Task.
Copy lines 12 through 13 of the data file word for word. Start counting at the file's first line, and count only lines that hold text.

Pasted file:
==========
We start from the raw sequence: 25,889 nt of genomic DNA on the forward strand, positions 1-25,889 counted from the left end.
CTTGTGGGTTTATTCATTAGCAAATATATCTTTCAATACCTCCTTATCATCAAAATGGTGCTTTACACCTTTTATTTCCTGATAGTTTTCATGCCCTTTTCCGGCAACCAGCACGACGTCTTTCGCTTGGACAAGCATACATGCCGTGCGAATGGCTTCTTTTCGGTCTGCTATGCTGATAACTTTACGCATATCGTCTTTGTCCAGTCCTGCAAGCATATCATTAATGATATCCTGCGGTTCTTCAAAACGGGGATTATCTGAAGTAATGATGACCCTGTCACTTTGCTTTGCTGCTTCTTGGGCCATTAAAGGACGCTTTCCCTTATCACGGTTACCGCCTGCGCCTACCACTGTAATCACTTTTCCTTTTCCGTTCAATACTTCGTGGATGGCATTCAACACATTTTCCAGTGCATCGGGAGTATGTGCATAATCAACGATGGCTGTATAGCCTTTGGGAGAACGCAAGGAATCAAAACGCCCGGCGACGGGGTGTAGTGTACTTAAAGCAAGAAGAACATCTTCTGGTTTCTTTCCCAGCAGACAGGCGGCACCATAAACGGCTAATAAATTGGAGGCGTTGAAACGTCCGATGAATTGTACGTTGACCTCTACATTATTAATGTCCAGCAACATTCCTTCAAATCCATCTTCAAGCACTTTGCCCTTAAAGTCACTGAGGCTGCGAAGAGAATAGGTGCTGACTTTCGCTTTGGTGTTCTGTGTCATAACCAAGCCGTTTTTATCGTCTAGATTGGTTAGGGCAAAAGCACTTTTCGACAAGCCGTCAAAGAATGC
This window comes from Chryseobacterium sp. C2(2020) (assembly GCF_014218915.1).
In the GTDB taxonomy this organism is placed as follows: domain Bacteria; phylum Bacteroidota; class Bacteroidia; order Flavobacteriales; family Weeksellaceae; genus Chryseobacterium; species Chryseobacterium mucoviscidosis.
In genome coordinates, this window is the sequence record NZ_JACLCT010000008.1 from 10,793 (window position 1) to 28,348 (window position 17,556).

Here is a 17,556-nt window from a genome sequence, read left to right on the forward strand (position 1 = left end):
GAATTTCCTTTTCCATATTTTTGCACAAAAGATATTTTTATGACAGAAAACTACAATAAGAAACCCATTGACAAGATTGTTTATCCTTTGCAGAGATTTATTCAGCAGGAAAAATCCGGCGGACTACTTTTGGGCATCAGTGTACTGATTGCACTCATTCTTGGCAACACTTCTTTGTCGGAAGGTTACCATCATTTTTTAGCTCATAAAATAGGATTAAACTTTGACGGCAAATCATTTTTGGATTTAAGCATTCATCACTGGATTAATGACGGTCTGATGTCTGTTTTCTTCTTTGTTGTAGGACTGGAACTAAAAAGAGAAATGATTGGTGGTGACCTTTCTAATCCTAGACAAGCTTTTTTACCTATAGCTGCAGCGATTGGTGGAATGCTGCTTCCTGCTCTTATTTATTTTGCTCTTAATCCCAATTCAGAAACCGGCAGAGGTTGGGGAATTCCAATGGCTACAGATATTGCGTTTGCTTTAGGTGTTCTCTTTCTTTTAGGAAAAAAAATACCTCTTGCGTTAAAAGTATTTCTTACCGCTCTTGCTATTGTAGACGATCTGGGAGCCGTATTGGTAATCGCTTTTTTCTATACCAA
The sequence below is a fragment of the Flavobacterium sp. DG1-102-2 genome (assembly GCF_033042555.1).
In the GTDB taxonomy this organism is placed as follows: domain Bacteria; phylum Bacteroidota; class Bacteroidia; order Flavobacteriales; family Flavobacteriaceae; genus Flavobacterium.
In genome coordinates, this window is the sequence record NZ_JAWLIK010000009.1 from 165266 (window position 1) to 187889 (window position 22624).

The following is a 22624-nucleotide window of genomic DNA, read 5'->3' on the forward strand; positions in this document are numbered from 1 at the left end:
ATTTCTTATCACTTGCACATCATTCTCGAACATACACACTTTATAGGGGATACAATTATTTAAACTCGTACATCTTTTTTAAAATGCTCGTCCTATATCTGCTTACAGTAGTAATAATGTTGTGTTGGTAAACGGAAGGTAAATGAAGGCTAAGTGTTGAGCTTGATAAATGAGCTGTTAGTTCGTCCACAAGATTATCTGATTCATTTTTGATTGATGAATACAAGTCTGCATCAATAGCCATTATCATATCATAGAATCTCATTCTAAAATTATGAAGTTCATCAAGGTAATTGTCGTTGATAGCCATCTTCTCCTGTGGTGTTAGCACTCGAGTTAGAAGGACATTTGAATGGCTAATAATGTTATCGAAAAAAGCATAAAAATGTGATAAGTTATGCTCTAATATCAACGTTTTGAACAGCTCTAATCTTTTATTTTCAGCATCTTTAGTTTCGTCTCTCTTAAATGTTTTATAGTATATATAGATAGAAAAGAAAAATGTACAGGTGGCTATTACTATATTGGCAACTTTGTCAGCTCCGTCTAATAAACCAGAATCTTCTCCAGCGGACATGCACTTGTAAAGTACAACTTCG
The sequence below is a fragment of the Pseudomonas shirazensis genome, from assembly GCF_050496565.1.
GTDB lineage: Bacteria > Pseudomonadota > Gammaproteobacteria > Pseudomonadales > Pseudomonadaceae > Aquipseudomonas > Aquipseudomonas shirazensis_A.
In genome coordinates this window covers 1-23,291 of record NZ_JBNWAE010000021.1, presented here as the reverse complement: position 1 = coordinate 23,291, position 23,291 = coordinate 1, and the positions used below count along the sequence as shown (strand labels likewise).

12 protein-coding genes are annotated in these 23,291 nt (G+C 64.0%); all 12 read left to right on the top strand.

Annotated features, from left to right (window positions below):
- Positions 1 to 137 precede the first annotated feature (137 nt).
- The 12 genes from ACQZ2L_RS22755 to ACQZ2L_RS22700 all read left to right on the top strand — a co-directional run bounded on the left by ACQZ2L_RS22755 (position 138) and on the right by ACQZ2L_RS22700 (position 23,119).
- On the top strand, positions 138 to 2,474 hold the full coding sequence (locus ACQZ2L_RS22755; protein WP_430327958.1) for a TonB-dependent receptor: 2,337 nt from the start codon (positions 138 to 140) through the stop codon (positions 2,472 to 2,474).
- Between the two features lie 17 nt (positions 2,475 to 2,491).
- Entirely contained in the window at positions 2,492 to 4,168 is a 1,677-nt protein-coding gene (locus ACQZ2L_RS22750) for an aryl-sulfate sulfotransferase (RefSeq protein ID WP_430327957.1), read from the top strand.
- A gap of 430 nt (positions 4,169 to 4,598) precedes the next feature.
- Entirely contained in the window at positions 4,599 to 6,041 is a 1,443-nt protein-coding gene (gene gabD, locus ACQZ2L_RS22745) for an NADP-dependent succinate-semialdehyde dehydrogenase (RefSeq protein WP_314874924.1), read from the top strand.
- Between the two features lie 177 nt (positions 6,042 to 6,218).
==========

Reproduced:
ATTTCTTATCACTTGCACATCATTCTCGAACATACACACTTTATAGGGGATACAATTATTTAAACTCGTACATCTTTTTTAAAATGCTCGTCCTATATCTGCTTACAGTAGTAATAATGTTGTGTTGGTAAACGGAAGGTAAATGAAGGCTAAGTGTTGAGCTTGATAAATGAGCTGTTAGTTCGTCCACAAGATTATCTGATTCATTTTTGATTGATGAATACAAGTCTGCATCAATAGCCATTATCATATCATAGAATCTCATTCTAAAATTATGAAGTTCATCAAGGTAATTGTCGTTGATAGCCATCTTCTCCTGTGGTGTTAGCACTCGAGTTAGAAGGACATTTGAATGGCTAATAATGTTATCGAAAAAAGCATAAAAATGTGATAAGTTATGCTCTAATATCAACGTTTTGAACAGCTCTAATCTTTTATTTTCAGCATCTTTAGTTTCGTCTCTCTTAAATGTTTTATAGTATATATAGATAGAAAAGAAAAATGTACAGGTGGCTATTACTATATTGGCAACTTTGTCAGCTCCGTCTAATAAACCAGAATCTTCTCCAGCGGACATGCACTTGTAAAGTACAACTTCG
The sequence below is a fragment of the Pseudomonas shirazensis genome, from assembly GCF_050496565.1.